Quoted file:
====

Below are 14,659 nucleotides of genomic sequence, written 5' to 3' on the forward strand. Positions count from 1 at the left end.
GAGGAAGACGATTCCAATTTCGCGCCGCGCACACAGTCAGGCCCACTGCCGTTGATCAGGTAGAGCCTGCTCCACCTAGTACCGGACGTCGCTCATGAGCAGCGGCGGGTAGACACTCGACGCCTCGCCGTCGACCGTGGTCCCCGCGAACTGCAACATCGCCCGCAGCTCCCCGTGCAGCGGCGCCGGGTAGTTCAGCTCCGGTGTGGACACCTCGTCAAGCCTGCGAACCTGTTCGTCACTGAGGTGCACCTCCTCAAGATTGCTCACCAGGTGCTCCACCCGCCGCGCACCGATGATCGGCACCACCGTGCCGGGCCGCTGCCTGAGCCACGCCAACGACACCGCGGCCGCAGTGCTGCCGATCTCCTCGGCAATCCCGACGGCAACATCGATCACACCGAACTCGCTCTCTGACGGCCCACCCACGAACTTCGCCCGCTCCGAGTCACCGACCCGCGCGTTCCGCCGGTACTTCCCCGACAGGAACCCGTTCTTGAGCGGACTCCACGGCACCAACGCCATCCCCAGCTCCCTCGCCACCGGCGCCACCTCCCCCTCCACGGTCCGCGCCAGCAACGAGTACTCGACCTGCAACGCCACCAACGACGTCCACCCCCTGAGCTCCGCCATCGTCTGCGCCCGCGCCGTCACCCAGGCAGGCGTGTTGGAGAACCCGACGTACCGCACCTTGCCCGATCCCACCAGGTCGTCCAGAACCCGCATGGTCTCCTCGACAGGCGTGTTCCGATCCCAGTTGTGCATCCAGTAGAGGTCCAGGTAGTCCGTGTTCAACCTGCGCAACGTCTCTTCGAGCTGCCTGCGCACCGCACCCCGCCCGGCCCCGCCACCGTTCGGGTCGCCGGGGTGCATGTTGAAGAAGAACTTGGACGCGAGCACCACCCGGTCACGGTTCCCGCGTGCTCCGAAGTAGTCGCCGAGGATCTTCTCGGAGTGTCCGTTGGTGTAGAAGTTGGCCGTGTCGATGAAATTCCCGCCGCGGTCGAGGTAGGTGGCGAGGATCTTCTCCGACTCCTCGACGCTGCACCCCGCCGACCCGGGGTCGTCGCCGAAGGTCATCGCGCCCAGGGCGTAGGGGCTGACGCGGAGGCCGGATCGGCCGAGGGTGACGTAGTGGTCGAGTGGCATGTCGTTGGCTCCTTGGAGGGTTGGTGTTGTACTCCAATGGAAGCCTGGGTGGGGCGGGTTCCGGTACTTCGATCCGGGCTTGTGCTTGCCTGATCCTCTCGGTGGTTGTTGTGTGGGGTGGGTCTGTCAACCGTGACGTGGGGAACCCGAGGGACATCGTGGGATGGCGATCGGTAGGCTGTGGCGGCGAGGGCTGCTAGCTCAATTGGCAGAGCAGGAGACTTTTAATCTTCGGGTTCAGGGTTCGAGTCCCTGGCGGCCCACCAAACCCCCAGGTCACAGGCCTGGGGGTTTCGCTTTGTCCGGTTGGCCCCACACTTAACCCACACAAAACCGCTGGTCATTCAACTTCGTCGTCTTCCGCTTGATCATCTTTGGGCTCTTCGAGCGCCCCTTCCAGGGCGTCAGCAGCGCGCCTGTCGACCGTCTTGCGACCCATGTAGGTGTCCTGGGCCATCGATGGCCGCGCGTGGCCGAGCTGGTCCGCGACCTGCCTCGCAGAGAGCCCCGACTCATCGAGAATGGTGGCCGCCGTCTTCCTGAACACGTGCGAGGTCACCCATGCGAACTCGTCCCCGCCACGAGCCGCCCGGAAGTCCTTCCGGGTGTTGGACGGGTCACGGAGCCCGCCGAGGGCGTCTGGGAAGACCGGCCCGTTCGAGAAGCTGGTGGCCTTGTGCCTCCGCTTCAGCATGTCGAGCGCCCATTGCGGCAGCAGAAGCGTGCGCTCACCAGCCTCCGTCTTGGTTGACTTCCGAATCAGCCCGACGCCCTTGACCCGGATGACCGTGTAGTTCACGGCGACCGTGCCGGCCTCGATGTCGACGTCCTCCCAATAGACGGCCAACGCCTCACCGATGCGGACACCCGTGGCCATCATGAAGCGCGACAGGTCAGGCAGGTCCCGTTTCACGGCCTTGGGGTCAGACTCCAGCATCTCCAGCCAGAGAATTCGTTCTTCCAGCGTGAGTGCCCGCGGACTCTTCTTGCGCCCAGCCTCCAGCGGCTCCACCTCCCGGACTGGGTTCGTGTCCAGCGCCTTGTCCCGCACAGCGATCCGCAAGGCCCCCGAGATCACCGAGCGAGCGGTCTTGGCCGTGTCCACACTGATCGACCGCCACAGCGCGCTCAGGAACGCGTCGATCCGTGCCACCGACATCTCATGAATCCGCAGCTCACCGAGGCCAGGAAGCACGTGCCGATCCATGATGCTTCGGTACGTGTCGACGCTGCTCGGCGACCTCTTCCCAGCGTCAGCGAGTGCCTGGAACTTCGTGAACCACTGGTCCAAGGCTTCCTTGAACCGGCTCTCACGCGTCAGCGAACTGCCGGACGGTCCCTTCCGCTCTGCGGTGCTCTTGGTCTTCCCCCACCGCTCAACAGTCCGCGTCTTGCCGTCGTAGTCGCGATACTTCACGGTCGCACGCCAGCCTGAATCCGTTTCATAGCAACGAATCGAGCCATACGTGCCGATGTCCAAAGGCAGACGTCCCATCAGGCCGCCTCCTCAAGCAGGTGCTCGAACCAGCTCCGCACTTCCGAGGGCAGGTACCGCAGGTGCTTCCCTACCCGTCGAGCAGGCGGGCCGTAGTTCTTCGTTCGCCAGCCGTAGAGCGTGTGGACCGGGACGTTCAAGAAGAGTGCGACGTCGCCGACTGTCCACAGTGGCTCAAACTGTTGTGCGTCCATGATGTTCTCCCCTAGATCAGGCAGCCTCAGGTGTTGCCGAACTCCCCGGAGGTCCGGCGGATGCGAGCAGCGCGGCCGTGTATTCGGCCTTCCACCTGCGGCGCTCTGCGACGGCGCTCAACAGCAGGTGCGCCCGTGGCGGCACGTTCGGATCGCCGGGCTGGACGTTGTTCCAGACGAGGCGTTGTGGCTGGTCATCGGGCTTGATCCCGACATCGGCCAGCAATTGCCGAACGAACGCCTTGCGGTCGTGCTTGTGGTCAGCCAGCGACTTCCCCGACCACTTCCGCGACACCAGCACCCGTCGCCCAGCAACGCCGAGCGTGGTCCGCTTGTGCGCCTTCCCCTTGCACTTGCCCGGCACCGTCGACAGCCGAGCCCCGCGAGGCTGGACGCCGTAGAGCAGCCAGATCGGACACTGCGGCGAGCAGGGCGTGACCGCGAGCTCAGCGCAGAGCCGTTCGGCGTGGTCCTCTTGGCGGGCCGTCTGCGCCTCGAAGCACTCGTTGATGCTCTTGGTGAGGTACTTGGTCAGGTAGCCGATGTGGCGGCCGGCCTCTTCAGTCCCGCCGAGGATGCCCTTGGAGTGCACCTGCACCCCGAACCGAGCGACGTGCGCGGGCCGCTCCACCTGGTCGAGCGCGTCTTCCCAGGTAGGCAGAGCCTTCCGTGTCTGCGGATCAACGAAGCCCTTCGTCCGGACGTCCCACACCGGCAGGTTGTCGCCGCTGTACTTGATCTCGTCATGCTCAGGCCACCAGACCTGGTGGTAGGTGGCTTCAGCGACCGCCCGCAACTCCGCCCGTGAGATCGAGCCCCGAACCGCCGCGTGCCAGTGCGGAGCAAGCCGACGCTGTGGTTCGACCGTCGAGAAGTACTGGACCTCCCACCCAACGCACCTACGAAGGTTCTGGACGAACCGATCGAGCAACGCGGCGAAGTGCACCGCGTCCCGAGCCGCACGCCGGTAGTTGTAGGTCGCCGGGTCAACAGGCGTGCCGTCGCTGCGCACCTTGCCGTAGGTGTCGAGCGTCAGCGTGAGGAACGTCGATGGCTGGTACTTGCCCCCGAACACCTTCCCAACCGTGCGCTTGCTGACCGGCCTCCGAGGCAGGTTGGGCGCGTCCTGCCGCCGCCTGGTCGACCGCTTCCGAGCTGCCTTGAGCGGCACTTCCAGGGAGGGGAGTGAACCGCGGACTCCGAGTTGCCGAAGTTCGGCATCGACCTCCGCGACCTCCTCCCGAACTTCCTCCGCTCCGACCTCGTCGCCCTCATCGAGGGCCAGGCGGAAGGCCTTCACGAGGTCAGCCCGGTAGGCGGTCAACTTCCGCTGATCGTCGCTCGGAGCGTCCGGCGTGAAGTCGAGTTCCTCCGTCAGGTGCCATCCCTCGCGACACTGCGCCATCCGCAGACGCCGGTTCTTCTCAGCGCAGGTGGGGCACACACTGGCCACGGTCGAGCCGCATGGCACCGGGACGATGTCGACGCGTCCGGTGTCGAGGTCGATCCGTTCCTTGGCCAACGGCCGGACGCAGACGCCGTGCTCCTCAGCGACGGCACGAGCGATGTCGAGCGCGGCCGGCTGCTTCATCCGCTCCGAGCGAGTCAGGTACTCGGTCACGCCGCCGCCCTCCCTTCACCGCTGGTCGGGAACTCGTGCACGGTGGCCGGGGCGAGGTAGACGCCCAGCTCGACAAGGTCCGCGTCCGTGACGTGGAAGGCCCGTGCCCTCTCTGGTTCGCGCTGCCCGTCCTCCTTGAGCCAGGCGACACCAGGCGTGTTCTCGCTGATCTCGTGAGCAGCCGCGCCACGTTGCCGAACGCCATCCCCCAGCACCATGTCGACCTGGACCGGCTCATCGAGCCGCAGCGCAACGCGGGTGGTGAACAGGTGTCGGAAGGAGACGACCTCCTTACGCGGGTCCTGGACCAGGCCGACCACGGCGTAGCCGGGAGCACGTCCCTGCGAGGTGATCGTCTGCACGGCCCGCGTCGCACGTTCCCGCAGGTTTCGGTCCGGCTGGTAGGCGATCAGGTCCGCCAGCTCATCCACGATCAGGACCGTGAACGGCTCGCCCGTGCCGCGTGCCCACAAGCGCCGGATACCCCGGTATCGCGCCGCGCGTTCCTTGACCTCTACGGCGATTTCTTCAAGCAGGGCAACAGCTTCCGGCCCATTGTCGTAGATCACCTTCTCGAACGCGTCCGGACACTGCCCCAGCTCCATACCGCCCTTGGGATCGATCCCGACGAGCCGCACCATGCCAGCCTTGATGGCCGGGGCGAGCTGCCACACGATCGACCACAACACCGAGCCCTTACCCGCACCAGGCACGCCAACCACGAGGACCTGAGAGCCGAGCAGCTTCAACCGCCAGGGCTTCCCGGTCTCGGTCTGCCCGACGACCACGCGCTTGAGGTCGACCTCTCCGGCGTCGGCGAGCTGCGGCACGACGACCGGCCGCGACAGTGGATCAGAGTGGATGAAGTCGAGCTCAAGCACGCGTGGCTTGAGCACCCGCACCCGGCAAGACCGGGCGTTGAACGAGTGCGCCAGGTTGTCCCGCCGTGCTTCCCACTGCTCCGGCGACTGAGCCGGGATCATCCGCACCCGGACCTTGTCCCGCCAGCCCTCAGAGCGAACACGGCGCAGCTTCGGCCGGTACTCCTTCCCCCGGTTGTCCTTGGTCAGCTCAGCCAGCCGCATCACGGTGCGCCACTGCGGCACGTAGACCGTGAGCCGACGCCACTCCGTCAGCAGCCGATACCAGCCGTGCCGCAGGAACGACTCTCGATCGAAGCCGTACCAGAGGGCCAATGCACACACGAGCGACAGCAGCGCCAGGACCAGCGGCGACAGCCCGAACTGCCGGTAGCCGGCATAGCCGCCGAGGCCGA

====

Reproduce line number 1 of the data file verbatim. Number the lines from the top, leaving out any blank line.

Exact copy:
Below are 14,659 nucleotides of genomic sequence, written 5' to 3' on the forward strand. Positions count from 1 at the left end.